A group of investors warned a House subcommittee Thursday that foreign investors crucial to funding the U.S. mortgage market will turn elsewhere if government backing is removed.
According to Freddie Mac
, foreign investors are the third largest single holder of agency mortgage-backed securities. Richard Dorfman, head of the Securities Industry Financial Markets Association
securitization group, said these investors, especially central foreign banks, hold vast sums of U.S. dollars, which must be invested in a low-risk, high-quality debt, and they must be able to trade securities on a large scale and on short notice.
"Therefore, foreign investors hold large sums of very liquid, low risk agency MBS and debt especially Ginnie Mae
MBS," Dorfman explained. "We note, however, foreign agency MBS investments dwarf foreign non-agency investments, as many foreign investors simply will not invest in products with credit risk."
Lawmakers are considering how to structure the future housing finance system. In a white paper released in February, the Obama administration proposed
three different paths, each including the wind down of Fannie Mae
and Freddie Mac. However, the future plans could range between a full-scale public backing of home loans, a completely private one, or some hybrid of the two extremes with the government backing the securities and not the individual institutions.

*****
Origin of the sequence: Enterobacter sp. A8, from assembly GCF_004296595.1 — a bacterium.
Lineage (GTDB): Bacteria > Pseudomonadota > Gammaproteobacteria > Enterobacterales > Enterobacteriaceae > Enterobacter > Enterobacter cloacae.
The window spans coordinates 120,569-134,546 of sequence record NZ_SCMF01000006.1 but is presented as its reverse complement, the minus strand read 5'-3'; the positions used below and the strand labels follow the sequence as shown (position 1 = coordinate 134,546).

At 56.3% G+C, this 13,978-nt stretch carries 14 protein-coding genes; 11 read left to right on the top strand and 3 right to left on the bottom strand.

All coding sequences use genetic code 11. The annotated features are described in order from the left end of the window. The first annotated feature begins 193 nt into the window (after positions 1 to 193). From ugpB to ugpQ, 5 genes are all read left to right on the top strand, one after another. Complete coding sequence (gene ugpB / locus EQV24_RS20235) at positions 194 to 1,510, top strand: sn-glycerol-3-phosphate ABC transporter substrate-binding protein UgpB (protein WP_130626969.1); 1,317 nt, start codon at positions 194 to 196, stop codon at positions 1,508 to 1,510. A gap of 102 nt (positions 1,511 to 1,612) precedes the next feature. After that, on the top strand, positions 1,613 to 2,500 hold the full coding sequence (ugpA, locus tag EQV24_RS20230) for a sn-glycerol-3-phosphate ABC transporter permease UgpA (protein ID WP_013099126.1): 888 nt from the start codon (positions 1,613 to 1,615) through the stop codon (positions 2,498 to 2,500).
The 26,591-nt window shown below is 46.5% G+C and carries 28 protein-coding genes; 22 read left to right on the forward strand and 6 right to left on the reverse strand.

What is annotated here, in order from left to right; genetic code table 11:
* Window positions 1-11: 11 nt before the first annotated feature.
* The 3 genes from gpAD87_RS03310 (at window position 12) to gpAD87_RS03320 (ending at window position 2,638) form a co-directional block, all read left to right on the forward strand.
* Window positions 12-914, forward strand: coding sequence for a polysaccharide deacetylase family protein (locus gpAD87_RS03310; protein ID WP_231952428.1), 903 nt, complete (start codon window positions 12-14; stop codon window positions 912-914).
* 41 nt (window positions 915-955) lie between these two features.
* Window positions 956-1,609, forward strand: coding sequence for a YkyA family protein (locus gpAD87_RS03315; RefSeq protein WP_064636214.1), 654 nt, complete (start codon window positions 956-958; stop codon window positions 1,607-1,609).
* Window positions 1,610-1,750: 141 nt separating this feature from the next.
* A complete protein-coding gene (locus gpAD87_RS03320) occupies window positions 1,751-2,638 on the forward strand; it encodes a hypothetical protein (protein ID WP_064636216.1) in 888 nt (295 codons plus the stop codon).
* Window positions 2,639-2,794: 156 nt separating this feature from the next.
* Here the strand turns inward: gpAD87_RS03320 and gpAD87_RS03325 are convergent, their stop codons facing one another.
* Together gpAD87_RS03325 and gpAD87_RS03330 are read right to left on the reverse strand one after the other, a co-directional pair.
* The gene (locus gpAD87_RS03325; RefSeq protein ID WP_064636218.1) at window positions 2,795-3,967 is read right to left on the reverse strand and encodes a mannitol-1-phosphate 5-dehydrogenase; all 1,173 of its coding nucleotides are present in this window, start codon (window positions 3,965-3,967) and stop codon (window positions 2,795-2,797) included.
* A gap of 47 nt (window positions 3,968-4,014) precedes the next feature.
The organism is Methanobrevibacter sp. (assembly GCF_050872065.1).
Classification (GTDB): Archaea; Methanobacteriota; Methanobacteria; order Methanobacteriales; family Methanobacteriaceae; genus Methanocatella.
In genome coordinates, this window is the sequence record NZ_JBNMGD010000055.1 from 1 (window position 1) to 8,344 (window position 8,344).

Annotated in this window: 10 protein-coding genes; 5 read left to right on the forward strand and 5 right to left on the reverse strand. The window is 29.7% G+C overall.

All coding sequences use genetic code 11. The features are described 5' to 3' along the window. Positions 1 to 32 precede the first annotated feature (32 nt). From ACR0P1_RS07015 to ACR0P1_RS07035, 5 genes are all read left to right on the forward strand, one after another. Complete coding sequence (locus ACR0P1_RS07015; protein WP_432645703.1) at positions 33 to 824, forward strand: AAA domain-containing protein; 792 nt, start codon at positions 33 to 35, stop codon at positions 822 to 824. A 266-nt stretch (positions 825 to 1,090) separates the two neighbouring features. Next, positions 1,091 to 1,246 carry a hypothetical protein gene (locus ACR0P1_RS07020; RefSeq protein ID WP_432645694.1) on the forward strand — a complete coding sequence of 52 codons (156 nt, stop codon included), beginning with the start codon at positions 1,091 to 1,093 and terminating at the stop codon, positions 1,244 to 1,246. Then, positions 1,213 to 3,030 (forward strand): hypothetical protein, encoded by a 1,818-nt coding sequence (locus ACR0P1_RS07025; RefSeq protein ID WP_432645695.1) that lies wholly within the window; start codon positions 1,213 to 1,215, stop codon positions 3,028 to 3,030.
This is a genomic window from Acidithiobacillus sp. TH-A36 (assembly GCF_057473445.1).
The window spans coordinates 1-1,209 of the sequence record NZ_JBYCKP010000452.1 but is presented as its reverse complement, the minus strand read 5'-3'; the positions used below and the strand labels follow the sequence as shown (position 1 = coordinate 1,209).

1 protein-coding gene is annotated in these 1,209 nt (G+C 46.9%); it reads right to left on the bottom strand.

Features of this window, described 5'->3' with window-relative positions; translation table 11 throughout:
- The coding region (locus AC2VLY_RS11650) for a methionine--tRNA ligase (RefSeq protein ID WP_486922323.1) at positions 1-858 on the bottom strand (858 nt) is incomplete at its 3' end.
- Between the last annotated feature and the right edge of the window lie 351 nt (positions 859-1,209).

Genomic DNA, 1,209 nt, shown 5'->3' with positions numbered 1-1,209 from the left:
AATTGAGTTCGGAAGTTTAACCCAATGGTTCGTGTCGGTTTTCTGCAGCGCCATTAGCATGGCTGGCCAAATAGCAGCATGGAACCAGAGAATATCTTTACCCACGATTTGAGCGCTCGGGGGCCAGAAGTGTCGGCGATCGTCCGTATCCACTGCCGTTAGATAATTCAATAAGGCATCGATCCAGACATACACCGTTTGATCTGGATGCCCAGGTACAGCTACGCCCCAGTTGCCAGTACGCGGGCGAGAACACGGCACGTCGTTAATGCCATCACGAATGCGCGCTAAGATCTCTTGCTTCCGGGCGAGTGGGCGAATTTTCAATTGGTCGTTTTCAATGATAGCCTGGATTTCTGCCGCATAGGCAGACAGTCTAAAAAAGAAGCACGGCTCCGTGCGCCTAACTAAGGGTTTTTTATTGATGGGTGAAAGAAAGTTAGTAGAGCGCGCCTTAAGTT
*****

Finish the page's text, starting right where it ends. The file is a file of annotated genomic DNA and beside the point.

Secretary Timothy Geithner told
another congressional committee last week that the administration would be submitting a plan in the near future. Lawmakers in either chamber have yet to introduce any legislation on the future housing finance system beyond some stalled reforms of Fannie and Freddie themselves.
Michael Farrell, CEO of the real estate investment trust Annaly Capital Management (NLY)
, which has been investing heavily in agency MBS since the crisis, told the House subcommittee Thursday the private market would unable to fill the gap should the government-sponsored enterprises are removed.
"Many, if not most, investors in agency MBS won't invest in private-label MBS at any price or only in reduced amounts because of their need for liquidity or the restrictions of their investment guidelines," Farrell said.
He cited Credit Suisse
analysts, who recently estimated the U.S. housing market would lose between $3 trillion and $4 trillion in funding both domestically and globally if agency MBS was replaced by products such as Alt-A mortgages or other credit sensitive instruments.
"I believe that a housing finance system that does not include the homogeneity and liquidity made possible by government involvement will be smaller and more expensive, with potentially negative consequences for home prices and homeowner flexibility," Farrell said.
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